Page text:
However, this necessity of composing with the political “adversary” was added onto a professional questioning, linked to the feeling that the intellectual tools stemming from the training received on the mainland were not adapted to the situations encountered on the island. It was thus necessary to install a form of “local” training. Through a series of paradoxes, throughout the 1970s, it was therefore mainly actors who were close to the patriotic movement—and in favor of independence—who, in the name of the legitimacy and technical abilities that the State certification conferred them, built the medico-social sector within a logic of alignment on the mainland. Although the latter did not fully satisfy them, it allowed them to initiate a break with the “local” practices that reigned within the older generation of structures held by assimilationist forces, and notably by the Bishopric.
The 1970s were therefore an opportunity to redefine the historical compromise between the republican administration and civil society, which is the basis of public action in social matters in Guadeloupe as well as in metropolitan France (Chauvière 1980, 2005). However, this redefinition only makes sense in the specific cultural and political context of Guadeloupe. In this area, the medico-social sector was thus organized within the framework offered by the issue of “departmentalization”, such as it emerged in the 1950s (Lavenaire 2017)40, that is to say in the tension between alignment and adaptations (allowed by the legal framework) or between the desire for autonomy and the strengthening of dependence (notably institutionally and economically). In this context, we can grasp the importance of the political background following May ‘67, and the durable stakes it outlined for the builders of the sector. How can the impact of the political opposition between assimilation (or dependence) and autonomy (or independence) on a professional sector dealing with “ill-adapted” and “disabled” people, as well as on its founders, be ignored? In itself, does the creation of this sector not oblige the “generation of ‘67” to replay the issues of “delay”41, of “disability”42, and of “dependence” or of “autonomy” on another field?
In any case, access to higher education for the respondents produced ambivalent effects. On the one hand, it helped to sharpen political awareness and build a grammar of citizenship, particularly within student associations (in connection with students from other former colonies). On the other hand, the years of life in metropolitan France, and the training courses followed, produced a certain acculturation. This contradictory dynamic can be found during the “return to the country”, where it was a question of combining a militant commitment to independence with a professional commitment largely aimed at implementing “departmentalization”.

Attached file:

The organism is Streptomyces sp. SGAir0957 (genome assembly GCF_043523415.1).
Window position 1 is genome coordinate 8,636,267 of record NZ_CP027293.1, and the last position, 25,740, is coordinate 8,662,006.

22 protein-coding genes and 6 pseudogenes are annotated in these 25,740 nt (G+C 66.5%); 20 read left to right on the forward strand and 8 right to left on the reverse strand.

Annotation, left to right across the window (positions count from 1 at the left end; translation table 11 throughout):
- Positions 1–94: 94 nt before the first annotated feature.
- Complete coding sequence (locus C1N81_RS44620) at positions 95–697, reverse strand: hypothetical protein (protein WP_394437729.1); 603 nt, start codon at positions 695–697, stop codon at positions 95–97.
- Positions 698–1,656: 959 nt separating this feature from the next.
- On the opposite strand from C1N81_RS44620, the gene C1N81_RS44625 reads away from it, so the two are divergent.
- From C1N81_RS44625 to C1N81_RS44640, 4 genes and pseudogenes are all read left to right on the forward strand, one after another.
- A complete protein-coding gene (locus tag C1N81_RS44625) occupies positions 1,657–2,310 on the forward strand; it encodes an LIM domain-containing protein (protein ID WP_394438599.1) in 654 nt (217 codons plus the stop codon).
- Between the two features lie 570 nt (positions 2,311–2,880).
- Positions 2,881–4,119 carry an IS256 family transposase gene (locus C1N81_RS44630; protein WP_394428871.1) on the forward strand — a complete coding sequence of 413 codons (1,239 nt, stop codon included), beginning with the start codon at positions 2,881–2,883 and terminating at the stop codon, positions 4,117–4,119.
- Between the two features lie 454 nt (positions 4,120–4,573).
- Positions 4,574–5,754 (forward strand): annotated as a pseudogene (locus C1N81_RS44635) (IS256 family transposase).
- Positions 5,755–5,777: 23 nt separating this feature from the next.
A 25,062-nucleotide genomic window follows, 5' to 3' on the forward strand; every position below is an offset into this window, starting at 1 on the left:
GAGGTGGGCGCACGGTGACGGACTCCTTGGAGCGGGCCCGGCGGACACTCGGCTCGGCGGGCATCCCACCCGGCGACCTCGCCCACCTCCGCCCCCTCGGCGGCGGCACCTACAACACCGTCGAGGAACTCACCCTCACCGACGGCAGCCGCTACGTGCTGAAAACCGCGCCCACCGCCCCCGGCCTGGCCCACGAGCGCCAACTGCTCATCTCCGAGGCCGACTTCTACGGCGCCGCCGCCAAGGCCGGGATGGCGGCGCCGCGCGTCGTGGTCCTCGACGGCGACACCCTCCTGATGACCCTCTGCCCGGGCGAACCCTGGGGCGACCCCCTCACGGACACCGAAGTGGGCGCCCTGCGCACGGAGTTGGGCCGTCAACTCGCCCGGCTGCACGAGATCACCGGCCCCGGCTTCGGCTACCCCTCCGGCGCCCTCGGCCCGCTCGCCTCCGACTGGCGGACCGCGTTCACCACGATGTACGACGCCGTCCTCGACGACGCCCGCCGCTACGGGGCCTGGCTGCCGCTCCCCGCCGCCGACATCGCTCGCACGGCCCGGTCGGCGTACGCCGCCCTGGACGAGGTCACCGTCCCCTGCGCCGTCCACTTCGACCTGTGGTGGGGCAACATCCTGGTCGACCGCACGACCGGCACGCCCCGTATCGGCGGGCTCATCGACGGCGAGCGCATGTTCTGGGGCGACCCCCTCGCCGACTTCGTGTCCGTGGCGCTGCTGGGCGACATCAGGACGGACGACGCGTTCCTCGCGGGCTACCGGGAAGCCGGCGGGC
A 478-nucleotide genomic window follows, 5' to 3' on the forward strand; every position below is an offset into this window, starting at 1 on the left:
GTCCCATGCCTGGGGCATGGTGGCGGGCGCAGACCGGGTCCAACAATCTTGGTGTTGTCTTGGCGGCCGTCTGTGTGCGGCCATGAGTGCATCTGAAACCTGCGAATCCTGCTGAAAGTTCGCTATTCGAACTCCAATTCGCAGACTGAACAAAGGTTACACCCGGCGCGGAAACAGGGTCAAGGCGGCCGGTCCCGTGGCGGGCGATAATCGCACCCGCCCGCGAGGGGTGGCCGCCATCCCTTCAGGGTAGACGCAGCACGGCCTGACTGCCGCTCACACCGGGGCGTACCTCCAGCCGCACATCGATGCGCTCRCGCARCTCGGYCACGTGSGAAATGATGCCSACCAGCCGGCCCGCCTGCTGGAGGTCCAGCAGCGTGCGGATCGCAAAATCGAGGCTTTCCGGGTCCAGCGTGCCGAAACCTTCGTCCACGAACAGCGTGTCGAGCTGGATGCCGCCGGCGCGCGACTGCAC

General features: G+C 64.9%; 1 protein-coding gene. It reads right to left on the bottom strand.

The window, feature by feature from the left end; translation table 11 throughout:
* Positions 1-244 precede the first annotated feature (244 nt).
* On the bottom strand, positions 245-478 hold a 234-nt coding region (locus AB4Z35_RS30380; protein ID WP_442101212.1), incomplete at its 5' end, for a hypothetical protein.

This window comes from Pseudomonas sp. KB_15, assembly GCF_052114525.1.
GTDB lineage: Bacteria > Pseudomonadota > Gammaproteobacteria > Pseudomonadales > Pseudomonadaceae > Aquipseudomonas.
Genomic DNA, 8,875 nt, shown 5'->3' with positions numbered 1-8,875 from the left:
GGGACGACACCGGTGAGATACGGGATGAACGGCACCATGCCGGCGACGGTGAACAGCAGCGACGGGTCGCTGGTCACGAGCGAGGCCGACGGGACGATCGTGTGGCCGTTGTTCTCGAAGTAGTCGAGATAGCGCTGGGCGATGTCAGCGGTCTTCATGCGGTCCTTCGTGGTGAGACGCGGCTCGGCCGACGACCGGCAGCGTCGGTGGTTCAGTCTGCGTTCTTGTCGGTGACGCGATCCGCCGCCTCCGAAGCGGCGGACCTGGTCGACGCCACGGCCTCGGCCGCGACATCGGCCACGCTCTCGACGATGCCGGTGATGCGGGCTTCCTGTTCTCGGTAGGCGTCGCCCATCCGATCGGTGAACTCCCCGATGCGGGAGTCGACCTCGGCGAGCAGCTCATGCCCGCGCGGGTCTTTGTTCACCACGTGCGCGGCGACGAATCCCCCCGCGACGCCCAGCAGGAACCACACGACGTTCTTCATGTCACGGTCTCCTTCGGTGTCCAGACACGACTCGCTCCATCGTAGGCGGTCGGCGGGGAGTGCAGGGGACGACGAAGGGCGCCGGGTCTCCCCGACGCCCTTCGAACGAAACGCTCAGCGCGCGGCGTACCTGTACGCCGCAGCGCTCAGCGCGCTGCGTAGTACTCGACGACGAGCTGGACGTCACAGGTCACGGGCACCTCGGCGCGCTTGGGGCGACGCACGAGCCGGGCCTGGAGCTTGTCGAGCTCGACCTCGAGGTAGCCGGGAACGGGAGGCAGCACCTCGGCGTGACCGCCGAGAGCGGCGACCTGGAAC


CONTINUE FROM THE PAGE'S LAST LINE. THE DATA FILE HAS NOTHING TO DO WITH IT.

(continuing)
Author Contributions

Conceptualization, S.F., S.R. and G.V.; methodology, S.F., S.R. and G.V.; formal analysis, S.F., S.R. and G.V.; investigation, S.F., S.R. and G.V.; data curation, S.R. and G.V.; writing—original draft preparation, S.F.; writing—review and editing, S.F., S.R. and G.V.; supervision, S.F.; project administration, S.R.; funding acquisition, S.R. and S.F. All authors have read and agreed to the published version of the manuscript.


This research was partially funded by “Fondation de France”.

Institutional Review Board Statement

Not applicable.

Informed Consent Statement

Informed consent was obtained from all subjects involved in the study.

Data Availability Statement

Data supporting reported results can be found from the authors and from the Resource Centre “Observatoire des Inadaptations et des Handicaps” (Observatory of Adaptations and Disabilities) of Guadeloupe:

Conflicts of Interest

The authors declare no conflict of interest.


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Diocesan Archives of Basse-Terre, Guadeloupe.